Danish musician Agnes Obel spoke to Art Beat about her “piano music” before a recent concert at the 9:30 Club in Washington, D.C. Video shot by Victoria Fleischer and Rachel Wellford
Danish musician Agnes Obel grew up surrounded by guitars, pianos, marimbas and double basses. Her father collected and sold instruments and her mother was a classical pianist, so you can say that music is in her blood.
“I had access to all these instruments and I can’t believe he actually let us play on everything like he did,” Obel told Art Beat before her performance at the 9:30 Club in Washington, D.C. last month. “I learned that music should be fun and should be a way to express yourself, that there aren’t really any rules.”
Obel doesn’t like to describe her sound, but when she does, her first choice is as “piano music.”
“If I then have to say more, I say I make music — I like to work with the idea that I make sort of folk music with classical elements.”
Despite all of her time around other instruments, she can’t help but be drawn to the piano.
“I think it sort of had a dreamy nature … It’s a very accessible instrument. You can just play one note and let it ring and all sort of associations come to mind.”
The singer/songwriter hails from Copenhagen, where she was a member of a band before moving to Germany. She has been living in Berlin for almost nine years now and the “do-it-yourself” culture of the capital has given her a new license.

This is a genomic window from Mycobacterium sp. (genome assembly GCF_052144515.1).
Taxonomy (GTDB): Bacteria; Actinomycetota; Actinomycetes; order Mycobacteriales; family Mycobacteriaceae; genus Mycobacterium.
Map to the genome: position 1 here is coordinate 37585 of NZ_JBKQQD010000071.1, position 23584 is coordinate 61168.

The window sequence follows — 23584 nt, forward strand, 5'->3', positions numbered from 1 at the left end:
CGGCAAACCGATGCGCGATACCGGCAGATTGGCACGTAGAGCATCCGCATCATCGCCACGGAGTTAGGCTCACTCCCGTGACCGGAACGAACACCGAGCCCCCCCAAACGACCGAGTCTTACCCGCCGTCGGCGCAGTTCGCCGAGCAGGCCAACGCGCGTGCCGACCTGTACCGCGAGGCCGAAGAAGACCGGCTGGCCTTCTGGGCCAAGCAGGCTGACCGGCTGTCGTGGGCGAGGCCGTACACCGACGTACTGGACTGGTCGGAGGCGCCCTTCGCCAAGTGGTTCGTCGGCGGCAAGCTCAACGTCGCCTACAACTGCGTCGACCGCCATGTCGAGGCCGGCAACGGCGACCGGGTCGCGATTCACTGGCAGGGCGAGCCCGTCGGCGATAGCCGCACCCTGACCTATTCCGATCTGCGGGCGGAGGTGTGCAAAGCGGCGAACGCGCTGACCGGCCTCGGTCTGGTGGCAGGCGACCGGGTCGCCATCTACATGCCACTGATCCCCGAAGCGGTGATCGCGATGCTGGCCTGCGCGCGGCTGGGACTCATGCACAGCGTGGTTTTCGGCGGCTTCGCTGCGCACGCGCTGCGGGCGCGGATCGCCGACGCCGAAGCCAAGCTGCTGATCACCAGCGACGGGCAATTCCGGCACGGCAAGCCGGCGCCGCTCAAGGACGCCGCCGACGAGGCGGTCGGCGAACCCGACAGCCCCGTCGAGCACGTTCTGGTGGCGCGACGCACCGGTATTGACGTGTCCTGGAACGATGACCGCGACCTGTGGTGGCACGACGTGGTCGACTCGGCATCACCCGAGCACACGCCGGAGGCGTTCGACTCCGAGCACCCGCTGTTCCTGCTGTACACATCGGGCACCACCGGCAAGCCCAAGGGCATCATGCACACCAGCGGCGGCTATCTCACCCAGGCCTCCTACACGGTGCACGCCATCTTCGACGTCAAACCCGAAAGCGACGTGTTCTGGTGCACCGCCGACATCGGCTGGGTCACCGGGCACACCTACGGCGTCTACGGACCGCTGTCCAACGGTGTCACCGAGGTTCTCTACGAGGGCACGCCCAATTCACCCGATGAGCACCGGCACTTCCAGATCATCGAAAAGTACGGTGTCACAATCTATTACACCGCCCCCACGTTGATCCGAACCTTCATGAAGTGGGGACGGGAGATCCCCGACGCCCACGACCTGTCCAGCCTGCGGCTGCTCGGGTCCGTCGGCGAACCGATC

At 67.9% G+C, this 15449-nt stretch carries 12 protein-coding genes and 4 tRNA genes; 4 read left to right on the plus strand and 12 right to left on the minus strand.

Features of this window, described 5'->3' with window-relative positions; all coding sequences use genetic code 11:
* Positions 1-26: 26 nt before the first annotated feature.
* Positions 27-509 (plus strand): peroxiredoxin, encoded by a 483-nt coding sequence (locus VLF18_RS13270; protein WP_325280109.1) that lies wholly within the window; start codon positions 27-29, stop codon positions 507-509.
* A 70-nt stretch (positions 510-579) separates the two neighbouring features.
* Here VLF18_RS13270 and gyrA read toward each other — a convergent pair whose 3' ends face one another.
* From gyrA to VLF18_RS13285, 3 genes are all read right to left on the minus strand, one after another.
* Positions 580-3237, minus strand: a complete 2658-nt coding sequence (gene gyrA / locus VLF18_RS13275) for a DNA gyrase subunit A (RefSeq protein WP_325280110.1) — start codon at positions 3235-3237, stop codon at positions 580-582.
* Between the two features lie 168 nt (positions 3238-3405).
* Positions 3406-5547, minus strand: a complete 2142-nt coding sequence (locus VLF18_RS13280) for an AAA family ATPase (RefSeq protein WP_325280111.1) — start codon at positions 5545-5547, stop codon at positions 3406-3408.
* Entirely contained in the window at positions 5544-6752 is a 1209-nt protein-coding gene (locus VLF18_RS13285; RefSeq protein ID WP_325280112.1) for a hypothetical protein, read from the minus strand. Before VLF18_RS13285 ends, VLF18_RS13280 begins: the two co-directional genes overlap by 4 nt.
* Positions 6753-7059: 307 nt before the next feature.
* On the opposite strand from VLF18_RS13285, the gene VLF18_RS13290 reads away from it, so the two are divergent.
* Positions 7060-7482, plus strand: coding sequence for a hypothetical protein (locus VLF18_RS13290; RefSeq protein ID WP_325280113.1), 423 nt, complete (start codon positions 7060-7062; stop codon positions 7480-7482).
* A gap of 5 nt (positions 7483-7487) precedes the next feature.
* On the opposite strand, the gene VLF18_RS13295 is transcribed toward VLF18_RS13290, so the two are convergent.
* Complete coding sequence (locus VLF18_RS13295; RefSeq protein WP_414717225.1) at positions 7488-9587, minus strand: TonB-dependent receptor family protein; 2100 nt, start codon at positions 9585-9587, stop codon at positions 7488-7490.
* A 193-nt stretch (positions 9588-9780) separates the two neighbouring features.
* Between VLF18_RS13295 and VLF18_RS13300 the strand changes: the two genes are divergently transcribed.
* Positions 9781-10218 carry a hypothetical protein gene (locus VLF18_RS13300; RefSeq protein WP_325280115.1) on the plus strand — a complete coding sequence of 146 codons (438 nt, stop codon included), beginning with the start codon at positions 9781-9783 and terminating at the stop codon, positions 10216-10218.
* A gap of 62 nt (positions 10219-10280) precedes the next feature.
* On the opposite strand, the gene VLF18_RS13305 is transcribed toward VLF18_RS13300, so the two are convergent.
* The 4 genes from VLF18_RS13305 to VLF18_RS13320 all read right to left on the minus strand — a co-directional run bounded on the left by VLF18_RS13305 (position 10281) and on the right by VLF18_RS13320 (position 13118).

Berlin is a city teeming with electronic music, where artists often work in isolation in any location of their choosing.
“What I discovered in Berlin was this immense freedom because it felt like you could start any kind of project and nobody would care … and that’s what I sort of adopted to my own,” said Obel. “You don’t have to go into these really structured places like the studio and organize it in the same way that I used to do when I made music in Copenhagen. Now I basically just do everything on my own in my home studio or wherever I choose to work.”
Obel released her second album, “Aventine,” last September. Unlike her award-winning debut solo album “Philharmonics,” “Aventine” is performed as a trio: Obel is on the piano and vocals, accompanied by a cello and a violin.
While the songs from “Philharmonics” were written over the course of several years, from her teens to her mid-20s, “Aventine” was written and recorded in the span of two years.
“It’s sort of way more concentrated and it’s also way more about my life and state of mind at that time … it was interesting to work with my life here and now and sort of reflecting about it — not trying to make sense of it, just trying to describe it musically.”